Welcome to the Universe of Sanjaya
Idol Loves Idol
Welcome to the Universe of Sanjaya
Obsessive analysis of American Idol.
April 6 2007 1:54 PM

Idol Loves Idol


Sanjaya Malakar
Click image to expand.
Sanjaya Malakar

Tony Bennett came to American Idol this week, wearing a canary-yellow sport coat and a look of kindly, world-weary sagacity. He was by far the best celebrity mentor I've seen on the show, gently but firmly pushing his charges to pay attention to lyrics, to focus on a song's meaning, and to dispense with vocal fripperies. "I think that little tag at the end, you can do without. Hit that big note at the end and hold onto it," he told LaKisha Jones—good advice, which LaKisha completely ignored in a blowsy performance of "Stormy Weather." His judgment of the finalists was precise: "They're all very competent."

That about sums it up. On this week's standards-themed show, most of the singers were decent, and all were uninspired. Standards are a double-edged sword. The songs are so sturdily built that they can stand up to all kinds of abuse. You could detect Cole Porter's brooding genius in "Night and Day," even beneath the bleatings of Phil Stacey—whose eyebrows, incidentally, continue to haunt my nightmares. But because of their formal rigor and, especially, their clever lyrics, midcentury pop standards require sensitive vocal interpretation to really shine: In the wrong hands, even a great Gershwin ballad can come off as callow and soulless. I was looking forward to Bennett's master-class performance on the Wednesday results show, but he came down with the flu. Instead, we got pinch hitter Michael Bublé, who was a pleasant surprise—fairly oozing his way across the stage as he sang Sammy Cahn and Jimmy Van Heusen's "Call Me Irresponsible" and capturing that song's louche spirit but exactly. (He even threw in a leering reference to Antonella Barba in his postsong chit-chat with Ryan Seacrest.)


Of course, as we've noted before in this space, the real American Idol virtuosi are Sanjaya Malakar's hairstylists. After the previous round's rococo faux-hawk, Sanjaya wisely went understated this week, slicking his hair flat across his forehead: Combover Chic. He also wore a fabulous white suit. And he danced with Paula Abdul. And he sang like he'd just done a dozen bong hits. Plus ça change. Simon Cowell has completely thrown his hands up, realizing nothing that he says will dissuade Sanjaya's loyal voters. "Let's try a different tactic this week," Simon said. "Incredible!" ("Welcome to the universe of Sanjaya," Sanjaya replied.)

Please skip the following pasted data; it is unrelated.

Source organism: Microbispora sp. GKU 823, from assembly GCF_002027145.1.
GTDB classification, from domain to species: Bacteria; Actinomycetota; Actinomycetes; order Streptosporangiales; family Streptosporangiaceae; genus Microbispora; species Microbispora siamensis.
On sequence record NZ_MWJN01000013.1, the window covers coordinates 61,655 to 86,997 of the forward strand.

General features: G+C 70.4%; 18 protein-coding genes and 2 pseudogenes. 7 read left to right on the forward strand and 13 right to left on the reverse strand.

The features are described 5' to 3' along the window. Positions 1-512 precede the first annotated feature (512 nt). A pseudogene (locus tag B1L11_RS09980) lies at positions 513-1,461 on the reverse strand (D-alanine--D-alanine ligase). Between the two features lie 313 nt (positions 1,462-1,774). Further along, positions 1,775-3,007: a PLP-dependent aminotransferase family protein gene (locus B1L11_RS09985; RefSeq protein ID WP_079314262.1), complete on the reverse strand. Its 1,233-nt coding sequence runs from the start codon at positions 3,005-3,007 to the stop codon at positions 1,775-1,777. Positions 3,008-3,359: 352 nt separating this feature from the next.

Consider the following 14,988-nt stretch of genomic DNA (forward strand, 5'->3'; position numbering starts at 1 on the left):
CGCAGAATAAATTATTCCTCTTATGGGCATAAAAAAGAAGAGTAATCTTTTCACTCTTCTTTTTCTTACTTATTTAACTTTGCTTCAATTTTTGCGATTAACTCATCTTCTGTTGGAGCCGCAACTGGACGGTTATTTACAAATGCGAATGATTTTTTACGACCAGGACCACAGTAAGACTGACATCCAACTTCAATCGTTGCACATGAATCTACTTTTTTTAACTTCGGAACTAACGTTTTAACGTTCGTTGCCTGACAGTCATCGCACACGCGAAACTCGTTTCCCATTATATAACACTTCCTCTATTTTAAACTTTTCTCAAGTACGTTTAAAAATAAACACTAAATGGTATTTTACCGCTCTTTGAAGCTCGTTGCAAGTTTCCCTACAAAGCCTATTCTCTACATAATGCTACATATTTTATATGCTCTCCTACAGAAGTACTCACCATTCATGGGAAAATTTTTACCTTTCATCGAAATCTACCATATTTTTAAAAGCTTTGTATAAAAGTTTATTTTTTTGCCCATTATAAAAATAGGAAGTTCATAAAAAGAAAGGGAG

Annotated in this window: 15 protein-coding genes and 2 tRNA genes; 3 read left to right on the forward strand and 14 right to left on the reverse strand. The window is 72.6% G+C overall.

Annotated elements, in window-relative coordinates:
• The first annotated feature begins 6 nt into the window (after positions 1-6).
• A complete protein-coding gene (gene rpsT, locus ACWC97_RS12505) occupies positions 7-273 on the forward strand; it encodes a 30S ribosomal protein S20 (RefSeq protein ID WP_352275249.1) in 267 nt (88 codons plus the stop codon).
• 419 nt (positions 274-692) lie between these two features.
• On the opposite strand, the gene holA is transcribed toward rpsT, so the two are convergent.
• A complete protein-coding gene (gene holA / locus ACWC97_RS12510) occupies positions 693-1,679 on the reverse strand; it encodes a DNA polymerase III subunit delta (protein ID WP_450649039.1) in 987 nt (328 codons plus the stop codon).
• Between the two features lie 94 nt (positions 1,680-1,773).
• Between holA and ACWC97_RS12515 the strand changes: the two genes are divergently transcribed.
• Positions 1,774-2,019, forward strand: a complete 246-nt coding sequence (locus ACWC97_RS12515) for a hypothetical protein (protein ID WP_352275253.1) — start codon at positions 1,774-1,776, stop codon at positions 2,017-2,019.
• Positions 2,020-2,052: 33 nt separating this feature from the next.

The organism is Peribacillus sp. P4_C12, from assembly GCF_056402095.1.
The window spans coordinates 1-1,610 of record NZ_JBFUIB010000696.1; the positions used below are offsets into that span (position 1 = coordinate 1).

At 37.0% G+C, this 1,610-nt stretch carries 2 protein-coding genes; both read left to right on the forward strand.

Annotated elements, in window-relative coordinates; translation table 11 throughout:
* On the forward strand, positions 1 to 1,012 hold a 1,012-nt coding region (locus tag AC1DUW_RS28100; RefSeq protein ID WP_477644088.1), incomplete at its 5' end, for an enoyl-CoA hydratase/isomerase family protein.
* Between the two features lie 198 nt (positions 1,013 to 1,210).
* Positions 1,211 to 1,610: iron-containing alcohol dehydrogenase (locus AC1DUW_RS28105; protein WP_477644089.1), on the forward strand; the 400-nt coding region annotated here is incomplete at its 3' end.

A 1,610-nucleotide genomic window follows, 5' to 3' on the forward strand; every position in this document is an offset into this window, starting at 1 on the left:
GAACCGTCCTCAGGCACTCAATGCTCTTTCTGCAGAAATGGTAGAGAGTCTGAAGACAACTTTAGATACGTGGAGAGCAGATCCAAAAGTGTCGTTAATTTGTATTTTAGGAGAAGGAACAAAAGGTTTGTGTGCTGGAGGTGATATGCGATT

Meanwhile, after several dispiriting weeks of sounding sane and coherent, Paula Abdul was back on form. "You exuded when you walked on stage!" she told Jordin Sparks. "God, you are this magnet of joy! I'm just so fricking proud of you, I don't know what to say." Indeed, 17-year-old Sparks is emerging as a real contender. Seacrest gave her his endorsement this week in a People magazine interview. She has one of the competition's better voices—probably second only to Melinda Doolittle in technical terms—and she is shockingly self-possessed for a girl her age. She's very pretty, and definitely more personable and normal than confessed OCD nutcase Melinda. And unlike Melinda, she has a neck. Might she just steal off with the crown?

We shall see. In the meantime, I'll be focusing all my mental energy on the fond hope that either Phil or Haley gets the boot next. I was distressed by this week's results: Poor dear rocker chick Gina Glocksen gave one of the better performances, and her teary, valedictory reprise of "Smile" was an all-time sweet Idol moment. (I loved it when she turned the mike over to Jordin for a couple of lines.) For this viewer, the show has hit a bit of a rut: I nearly nodded off a few different times on Tuesday. But next week promises to be a doozy: J. Lo week! Imagine the possibilities: Blake beatboxing his way through "Love Don't Cost A Thing," Sanjaya singing "Jenny on the Block." Oh, sweet magnet of joy—I'm exuding at the very frickin' thought.

Jody Rosen is critic at large for T: The New York Times Style Magazine.


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